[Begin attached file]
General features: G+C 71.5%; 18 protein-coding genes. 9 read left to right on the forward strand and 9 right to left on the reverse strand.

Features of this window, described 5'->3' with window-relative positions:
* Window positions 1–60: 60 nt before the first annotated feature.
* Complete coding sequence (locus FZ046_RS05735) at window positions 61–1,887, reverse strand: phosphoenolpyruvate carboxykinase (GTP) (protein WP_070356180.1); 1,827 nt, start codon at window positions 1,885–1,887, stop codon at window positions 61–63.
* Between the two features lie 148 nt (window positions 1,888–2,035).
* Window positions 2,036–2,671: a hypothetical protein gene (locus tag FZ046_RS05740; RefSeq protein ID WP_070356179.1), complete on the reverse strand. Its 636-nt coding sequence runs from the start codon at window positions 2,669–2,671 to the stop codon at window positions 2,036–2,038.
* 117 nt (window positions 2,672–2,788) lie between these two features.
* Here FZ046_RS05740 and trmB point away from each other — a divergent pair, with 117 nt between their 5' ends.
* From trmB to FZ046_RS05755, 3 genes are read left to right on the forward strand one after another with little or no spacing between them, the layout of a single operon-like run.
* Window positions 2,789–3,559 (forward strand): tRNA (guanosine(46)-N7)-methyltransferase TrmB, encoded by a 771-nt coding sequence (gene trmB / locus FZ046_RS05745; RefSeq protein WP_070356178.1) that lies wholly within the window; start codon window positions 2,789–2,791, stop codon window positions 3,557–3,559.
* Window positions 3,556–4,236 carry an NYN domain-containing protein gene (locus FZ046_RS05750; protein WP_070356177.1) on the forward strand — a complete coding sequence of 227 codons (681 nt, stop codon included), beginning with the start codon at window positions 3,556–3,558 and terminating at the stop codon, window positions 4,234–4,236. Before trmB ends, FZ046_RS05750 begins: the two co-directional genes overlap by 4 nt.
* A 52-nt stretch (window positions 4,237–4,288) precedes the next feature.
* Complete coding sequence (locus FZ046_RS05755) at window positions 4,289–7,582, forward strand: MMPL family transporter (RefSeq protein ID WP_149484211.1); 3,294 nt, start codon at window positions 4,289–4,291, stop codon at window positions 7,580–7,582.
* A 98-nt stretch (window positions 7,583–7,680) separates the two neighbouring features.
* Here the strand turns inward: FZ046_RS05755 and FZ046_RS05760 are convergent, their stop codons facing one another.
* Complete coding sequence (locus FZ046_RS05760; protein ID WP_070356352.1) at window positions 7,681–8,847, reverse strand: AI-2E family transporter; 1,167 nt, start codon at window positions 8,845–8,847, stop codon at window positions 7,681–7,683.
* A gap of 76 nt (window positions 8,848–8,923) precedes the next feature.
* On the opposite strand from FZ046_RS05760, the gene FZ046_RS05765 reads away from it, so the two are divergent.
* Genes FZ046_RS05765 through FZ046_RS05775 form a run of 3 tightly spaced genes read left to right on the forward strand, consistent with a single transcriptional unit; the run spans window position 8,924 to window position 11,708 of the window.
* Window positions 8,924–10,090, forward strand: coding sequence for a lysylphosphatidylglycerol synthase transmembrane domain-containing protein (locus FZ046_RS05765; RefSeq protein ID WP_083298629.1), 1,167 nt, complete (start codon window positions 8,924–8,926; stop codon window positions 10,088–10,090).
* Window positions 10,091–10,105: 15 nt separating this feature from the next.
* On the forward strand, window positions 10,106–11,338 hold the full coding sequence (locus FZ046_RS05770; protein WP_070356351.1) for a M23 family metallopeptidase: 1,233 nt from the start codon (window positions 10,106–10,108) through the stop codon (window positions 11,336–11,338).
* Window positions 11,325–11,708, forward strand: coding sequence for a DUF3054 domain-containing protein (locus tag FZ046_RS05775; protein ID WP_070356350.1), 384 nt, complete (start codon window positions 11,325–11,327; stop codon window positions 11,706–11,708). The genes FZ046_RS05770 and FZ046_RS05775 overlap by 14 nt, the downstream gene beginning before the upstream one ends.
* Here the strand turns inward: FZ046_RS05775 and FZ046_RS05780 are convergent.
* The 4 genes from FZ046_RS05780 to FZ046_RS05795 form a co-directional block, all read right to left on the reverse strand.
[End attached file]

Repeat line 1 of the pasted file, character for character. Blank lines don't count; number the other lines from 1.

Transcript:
General features: G+C 71.5%; 18 protein-coding genes. 9 read left to right on the forward strand and 9 right to left on the reverse strand.